Pubdate: Fri, 07 Nov 2008
Source: Irish Times, The (Ireland)
Copyright: 2008 The Irish Times
Author: Mary Minihan


IRELAND HAS the fourth-highest rate of drug-related deaths in Europe, 
new research has found.

The Health Research Board's (HRB) first report on deaths among drug 
users found Ireland has 54.2 deaths per one million population, 
compared with the European average of 20.9. Only Estonia, Denmark and 
Luxembourg are ahead of Ireland.

The number of drug-related deaths here increased from 242 in 1998 to 
400 in 2005, with a total of 2,442 people dying directly or 
indirectly from drug use over that period. The HRB has collated 
statistics on drug deaths from 1998 to 2005, but has additional 
figures on treatment up until 2007.

HRB senior researcher Dr Suzi Lyons said "one of the reasons" 
Ireland's rate appeared so much higher than other countries was 
because some had less comprehensive monitoring systems in place. 
Opiates, including heroin, were the main cause of death among people 
who died by poisoning, with 88 per cent of fatal overdoses associated 
with opiate use.

The HRB said the latest figures show there could be more than 15,800 
problem opiate users in Ireland. Opiates account for 67 per cent of 
people presenting for treatment for drug problems. There has been an 
increase in the number of cases entering treatment since 2005, with a 
total of 1,032 new cases in 2007.

Ireland has recently recorded a higher-than-average increase in 
heroin seizures, with 1,254 in 2006 compared to 763 in 2005.

Dr Jean Long, head of the HRB's alcohol and drug research unit, said: 
"In Ireland, the 2007 figures show that there were 54 newly diagnosed 
cases of HIV as a result of injecting drugs. In view of the latest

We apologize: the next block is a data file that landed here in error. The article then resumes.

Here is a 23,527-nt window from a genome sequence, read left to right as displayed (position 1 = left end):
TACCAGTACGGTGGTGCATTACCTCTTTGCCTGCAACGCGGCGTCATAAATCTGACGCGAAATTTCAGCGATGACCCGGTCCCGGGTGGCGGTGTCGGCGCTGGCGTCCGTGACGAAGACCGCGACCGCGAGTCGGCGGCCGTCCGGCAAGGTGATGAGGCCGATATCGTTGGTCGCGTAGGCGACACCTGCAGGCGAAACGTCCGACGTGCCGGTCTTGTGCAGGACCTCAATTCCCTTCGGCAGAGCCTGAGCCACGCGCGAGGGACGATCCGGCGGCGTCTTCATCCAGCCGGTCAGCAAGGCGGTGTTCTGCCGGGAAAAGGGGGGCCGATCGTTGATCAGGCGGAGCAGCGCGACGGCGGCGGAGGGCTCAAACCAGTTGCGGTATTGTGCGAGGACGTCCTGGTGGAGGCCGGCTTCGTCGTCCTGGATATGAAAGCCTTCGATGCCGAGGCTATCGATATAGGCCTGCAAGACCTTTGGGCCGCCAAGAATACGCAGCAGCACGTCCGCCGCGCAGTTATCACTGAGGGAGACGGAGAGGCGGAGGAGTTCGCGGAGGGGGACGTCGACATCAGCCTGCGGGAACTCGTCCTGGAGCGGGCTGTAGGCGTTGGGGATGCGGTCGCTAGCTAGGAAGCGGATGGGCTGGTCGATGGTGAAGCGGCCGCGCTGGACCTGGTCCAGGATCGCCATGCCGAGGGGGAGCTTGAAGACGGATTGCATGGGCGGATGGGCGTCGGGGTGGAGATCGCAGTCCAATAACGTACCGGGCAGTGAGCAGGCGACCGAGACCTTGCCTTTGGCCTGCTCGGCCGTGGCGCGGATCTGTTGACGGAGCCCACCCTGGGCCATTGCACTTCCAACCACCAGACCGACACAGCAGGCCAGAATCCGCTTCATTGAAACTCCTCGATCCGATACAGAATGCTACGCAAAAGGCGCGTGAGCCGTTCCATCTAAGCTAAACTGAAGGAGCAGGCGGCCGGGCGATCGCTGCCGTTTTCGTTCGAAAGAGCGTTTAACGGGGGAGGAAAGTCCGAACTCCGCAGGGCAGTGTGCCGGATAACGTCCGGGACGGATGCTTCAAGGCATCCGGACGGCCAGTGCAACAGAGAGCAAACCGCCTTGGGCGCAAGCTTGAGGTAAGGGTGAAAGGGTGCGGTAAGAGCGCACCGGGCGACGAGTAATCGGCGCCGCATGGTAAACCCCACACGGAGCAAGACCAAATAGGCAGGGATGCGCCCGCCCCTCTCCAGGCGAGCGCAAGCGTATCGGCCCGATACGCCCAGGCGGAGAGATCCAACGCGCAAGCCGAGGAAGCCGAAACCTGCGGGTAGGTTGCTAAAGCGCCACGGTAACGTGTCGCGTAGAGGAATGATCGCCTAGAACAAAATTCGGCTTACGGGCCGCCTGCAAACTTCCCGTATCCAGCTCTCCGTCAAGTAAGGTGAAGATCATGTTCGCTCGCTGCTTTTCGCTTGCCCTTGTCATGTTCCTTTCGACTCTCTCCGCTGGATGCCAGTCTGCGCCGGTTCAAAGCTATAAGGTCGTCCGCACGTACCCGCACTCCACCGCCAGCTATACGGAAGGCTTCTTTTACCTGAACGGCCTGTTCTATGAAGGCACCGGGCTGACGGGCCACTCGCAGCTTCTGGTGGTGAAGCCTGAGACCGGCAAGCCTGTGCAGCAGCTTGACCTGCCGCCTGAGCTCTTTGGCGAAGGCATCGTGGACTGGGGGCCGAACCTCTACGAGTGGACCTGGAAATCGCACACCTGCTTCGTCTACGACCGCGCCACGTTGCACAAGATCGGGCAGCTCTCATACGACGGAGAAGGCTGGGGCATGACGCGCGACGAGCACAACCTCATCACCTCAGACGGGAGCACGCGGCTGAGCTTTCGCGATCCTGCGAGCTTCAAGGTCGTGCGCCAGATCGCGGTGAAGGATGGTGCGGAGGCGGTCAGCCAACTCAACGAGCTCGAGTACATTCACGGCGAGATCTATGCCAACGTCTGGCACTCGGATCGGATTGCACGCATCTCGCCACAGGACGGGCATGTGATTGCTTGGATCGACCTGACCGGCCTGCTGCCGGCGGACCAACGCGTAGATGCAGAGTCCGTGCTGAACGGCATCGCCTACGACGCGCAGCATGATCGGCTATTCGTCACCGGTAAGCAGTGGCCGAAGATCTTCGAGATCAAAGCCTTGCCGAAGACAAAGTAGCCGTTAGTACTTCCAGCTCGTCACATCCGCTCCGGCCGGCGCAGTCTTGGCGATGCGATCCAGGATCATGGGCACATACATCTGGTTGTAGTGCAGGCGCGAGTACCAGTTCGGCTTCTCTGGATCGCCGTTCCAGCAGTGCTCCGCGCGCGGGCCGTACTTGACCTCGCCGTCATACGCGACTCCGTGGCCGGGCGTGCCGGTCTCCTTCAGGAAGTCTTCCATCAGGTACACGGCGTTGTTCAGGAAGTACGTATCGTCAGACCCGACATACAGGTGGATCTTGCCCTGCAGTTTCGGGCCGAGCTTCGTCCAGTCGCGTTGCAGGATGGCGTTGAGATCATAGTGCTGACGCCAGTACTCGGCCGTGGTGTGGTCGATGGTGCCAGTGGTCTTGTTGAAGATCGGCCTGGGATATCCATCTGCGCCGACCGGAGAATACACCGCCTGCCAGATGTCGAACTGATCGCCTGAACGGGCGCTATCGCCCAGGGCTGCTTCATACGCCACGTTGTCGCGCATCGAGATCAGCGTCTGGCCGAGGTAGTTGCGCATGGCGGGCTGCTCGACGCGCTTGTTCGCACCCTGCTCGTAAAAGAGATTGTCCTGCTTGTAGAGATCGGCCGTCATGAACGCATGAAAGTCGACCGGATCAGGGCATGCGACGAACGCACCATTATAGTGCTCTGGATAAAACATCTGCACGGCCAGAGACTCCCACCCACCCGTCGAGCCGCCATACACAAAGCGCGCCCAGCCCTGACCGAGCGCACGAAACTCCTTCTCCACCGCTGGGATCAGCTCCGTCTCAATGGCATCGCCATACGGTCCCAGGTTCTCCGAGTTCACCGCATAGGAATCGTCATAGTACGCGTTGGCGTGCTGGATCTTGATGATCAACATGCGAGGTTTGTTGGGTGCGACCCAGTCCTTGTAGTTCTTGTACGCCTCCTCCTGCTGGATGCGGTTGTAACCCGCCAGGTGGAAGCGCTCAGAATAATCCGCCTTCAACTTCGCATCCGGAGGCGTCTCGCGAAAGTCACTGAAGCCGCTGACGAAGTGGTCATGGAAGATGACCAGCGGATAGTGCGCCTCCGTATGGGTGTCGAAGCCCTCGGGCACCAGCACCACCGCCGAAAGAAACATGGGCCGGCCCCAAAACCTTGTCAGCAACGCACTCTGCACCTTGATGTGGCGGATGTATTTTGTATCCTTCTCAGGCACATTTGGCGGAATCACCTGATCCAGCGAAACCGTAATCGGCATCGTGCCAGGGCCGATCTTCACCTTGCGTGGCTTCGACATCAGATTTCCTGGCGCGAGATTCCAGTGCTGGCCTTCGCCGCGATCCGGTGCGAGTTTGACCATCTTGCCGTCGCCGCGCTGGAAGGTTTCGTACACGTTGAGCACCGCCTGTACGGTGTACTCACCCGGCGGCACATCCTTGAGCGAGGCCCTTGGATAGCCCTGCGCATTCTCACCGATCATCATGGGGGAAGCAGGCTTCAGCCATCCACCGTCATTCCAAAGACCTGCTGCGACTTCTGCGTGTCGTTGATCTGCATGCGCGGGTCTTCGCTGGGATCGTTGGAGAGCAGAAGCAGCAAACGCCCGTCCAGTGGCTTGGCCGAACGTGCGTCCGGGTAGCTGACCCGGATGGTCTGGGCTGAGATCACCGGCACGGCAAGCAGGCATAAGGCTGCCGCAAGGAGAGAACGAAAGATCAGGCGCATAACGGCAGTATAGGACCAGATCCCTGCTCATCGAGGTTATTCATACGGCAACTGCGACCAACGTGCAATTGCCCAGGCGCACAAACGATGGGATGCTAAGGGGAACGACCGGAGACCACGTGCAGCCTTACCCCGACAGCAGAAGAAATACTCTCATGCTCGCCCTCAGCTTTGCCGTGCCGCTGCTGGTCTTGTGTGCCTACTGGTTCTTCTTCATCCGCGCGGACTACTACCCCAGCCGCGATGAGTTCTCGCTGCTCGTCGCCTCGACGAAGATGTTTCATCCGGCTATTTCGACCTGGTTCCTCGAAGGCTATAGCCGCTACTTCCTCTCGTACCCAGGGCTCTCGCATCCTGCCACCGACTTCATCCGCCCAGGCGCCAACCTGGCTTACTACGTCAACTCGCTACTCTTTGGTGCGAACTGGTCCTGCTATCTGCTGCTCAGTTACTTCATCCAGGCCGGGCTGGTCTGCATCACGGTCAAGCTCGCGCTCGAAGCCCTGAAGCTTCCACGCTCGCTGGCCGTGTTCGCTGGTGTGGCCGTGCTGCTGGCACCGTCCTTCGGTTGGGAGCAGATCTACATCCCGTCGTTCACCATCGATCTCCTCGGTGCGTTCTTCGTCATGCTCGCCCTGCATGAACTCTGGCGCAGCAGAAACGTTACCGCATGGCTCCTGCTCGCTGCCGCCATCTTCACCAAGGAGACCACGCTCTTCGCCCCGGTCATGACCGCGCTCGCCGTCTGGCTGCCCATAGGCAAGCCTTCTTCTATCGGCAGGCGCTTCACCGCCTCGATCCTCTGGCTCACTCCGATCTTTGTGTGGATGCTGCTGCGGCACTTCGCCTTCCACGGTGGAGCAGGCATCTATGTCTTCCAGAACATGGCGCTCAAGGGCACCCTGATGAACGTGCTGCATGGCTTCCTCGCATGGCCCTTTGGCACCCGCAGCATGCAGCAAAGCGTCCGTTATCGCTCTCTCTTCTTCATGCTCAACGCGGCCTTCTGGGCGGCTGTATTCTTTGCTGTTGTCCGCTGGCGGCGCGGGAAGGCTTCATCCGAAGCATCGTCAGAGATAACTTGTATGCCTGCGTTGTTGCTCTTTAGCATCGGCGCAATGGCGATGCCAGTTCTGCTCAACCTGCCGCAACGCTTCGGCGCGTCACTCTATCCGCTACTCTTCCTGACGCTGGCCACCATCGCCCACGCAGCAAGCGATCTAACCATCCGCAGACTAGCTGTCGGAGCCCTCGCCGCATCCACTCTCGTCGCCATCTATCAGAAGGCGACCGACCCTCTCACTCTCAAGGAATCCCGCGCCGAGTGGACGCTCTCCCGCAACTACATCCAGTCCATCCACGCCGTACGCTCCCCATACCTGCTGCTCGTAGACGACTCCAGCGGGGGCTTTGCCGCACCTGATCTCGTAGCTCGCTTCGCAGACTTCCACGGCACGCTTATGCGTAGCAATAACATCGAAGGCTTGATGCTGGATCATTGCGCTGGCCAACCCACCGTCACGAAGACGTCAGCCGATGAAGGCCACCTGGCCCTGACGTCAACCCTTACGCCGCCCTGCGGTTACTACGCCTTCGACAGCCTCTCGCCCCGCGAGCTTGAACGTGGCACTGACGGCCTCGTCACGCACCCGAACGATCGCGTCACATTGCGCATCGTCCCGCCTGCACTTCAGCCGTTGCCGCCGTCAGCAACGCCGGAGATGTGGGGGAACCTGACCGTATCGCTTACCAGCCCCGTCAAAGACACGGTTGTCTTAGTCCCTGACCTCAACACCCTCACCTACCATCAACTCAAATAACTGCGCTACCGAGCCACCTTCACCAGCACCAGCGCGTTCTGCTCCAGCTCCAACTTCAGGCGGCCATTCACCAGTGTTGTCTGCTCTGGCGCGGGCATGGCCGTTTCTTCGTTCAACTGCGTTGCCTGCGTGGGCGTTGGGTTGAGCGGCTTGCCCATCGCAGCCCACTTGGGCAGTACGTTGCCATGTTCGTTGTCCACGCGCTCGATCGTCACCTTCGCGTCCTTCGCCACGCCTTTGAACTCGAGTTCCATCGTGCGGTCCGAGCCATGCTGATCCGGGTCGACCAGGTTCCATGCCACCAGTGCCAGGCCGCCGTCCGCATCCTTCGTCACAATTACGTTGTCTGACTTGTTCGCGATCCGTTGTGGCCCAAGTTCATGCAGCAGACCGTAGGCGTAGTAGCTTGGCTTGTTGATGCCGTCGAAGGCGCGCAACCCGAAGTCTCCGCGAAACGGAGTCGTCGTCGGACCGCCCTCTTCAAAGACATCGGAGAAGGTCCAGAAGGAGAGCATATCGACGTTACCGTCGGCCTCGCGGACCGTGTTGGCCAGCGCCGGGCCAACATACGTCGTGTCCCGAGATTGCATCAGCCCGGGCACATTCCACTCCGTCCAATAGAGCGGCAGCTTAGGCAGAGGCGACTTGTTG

figures on blood-borne viruses, Ireland is among the low-prevalence 
countries for HIV and high-prevalence countries for hepatitis C."

Cocaine, taken alone or with another drug, accounted for 21 per ent 
of drug-induced deaths in 2005. Treatment demand, reporting cocaine 
as the main problem drug, increased from 81 cases in 2001 to 770 cases in 2007.

Dr Long said the proportion of young adults, aged 15 to 34, reporting 
cocaine use in the last year was 3 per cent, compared to a European 
range of 0.2-5.4 per cent. "This places Ireland among the 
high-prevalence countries such as the UK, Spain and Italy."

Cocaine seizures have increased from 515 in 2003 to 1,500 in 2006. Dr 
Long said Ireland's increasing cocaine problem was the result of a 
number of factors including availability, price, affluence, youthful 
population and geography.

Meanwhile, the drug ecstasy is declining in popularity, according to 
Dr Long. "The number reporting ecstasy as their main problem drug has 
decreased considerably from 219 in 2001 to 129 in 2007." The report 
claims amphetamine use is uncommon in Ireland.

The majority of people who suffer drug-related deaths are men aged 
between 20 and 40 years, reflecting international experience. 
However, more than seven in every 10 of those who die as a result of 
solvent misuse are under 19 and almost one-third are under 14.
- ---
MAP posted-by: Jay Bergstrom